Tom Lambie, Councillor, ECan

Opening address

Tom Lambie opened the forum with a rundown on where we are with managing water quality and quantity to meet community aspirations, highlighting New Zealand’s advantages as an island nation to be able to control what happens on our land.
He discussed how water quality management responsibilities are met under the Resource Management Act and the targets set by the Canterbury Water Management Strategy (CWMS).
The CWMS has a catchment focus through specific zone committees that investigate the water management issues of each community.
To manage water quantity issues in Canterbury, water-use efficiency must be addressed because of the uneven distribution of rainfall across Canterbury.  Water from large rivers must be used efficiently to relieve pressures on groundwater and smaller rivers; this requires more water storage infrastructure.
To manage water quality, locally agreed limits have been set for catchments with rules focusing on good land management practices (these are both regulatory and non-regulatory). Efforts to improve water quality in Canterbury are trying to meet Ngai Tahu values, such as Kaitaikitanga and Mahinga Kai, to improve biodiversity and become water guardians.  This makes a collaborative process crucial.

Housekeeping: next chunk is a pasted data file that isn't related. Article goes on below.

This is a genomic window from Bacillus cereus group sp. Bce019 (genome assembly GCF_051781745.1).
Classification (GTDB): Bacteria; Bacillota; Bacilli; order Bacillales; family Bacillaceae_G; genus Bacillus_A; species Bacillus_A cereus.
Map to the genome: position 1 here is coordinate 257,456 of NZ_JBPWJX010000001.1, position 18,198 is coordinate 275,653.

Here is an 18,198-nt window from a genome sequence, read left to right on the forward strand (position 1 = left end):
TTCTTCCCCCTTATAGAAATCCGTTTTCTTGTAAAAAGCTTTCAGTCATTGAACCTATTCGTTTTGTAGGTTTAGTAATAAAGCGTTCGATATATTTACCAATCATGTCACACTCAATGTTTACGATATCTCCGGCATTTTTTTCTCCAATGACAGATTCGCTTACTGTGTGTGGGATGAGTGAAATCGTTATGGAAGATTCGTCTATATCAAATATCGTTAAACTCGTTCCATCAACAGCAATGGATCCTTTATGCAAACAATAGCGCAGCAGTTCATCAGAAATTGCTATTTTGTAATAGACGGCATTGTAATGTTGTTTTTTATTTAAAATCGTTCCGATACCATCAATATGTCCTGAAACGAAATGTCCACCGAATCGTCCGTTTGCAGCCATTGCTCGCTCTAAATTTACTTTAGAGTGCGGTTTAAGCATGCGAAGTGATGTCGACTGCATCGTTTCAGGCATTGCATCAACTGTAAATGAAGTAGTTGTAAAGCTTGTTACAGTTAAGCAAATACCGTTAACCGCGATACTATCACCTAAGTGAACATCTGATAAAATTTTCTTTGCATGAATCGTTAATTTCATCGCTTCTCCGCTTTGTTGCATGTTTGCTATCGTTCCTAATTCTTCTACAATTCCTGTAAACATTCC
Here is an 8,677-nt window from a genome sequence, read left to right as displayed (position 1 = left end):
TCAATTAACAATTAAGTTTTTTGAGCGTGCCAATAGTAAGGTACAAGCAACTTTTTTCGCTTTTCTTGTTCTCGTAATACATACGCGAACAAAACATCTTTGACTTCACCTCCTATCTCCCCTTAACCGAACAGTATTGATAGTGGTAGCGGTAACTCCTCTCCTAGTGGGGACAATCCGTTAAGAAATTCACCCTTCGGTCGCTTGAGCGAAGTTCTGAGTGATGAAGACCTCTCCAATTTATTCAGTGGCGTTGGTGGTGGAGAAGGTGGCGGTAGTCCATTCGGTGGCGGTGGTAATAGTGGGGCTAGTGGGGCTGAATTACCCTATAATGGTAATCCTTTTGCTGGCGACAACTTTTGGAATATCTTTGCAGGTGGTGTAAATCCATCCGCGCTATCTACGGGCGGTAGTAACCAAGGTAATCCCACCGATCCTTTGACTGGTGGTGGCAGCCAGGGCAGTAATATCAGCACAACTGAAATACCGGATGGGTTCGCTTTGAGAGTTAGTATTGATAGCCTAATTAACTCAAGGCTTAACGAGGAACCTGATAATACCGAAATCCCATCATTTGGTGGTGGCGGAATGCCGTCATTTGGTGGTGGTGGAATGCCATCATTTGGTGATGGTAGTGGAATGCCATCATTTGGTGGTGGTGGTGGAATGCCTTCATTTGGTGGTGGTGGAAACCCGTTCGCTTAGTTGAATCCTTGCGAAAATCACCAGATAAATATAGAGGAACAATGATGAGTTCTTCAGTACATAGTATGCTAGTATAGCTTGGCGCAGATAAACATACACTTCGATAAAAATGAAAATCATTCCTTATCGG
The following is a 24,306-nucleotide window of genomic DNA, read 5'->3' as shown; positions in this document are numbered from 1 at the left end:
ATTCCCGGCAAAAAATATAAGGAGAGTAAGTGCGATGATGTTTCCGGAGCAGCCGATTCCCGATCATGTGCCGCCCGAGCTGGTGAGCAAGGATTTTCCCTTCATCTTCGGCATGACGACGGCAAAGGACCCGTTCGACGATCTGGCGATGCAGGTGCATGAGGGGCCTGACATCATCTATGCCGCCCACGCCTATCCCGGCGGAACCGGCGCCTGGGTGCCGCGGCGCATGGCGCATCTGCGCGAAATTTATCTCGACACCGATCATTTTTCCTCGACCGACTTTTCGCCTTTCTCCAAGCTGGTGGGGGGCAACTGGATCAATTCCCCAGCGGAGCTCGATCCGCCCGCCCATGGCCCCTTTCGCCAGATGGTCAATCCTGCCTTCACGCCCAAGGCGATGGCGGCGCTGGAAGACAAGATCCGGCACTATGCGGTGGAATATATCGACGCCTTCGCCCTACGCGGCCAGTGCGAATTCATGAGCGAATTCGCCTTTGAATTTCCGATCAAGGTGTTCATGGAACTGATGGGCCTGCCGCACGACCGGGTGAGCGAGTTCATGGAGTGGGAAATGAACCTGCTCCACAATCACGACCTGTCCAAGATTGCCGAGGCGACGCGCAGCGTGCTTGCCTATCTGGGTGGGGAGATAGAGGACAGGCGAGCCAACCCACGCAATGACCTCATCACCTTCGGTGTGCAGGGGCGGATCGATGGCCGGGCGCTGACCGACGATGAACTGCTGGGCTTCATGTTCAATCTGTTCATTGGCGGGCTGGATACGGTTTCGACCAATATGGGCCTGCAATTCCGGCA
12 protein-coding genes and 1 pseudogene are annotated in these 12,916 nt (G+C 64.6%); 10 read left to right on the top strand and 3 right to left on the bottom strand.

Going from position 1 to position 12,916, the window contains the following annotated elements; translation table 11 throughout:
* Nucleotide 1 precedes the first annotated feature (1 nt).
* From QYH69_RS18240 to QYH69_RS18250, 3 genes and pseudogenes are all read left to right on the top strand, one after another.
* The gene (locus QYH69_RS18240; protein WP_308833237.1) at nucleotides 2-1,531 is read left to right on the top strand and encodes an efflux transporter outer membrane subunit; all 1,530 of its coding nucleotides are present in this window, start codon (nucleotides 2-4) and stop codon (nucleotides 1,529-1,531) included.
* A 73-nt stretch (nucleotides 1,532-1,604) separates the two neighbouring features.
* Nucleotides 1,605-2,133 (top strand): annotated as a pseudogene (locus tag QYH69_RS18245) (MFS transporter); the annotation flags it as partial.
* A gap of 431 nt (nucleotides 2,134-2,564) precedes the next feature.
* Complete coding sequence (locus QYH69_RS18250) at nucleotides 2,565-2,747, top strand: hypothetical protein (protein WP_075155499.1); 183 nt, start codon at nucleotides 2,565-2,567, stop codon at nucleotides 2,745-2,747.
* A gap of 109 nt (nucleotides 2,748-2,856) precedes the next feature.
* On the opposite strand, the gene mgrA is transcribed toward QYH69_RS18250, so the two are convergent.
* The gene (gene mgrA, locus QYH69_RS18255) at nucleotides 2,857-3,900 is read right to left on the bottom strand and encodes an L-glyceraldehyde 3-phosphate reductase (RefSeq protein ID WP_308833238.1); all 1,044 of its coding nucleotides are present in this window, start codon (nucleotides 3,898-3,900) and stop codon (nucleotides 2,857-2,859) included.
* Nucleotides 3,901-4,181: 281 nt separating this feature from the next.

Professor Sir Tipene O’Regan, Ngai Tahu Research Centre

Stewardship requires more pragmatism and less ideology

Sir Tipene O’Regan discussed the innovation and collaboration needed to undertake stewardship of New Zealand’s water resources. Good management practices of estuaries can bring these areas back from being classified as biologically dead and Ngai Tahu has invested heavily in these projects.
Adding value to water through innovations like water bottling and eel harvesting (currently protected in the RMA) provide a great opportunity nationally to increase New Zealand’s export income. We must think creatively about new ways to use the top two inches of our soils.
This generation will have to oversee a transformative change in the way the future of New Zealand’s primary sector is planned because of the changes to the physical world we are living in. New creative thinking about how we store/consume/use water is required in order to improve water management.

Professor Richard McDowell, Lincoln University

Where have we got to with Our Land & Water Science Challenge for improving water quality in New Zealand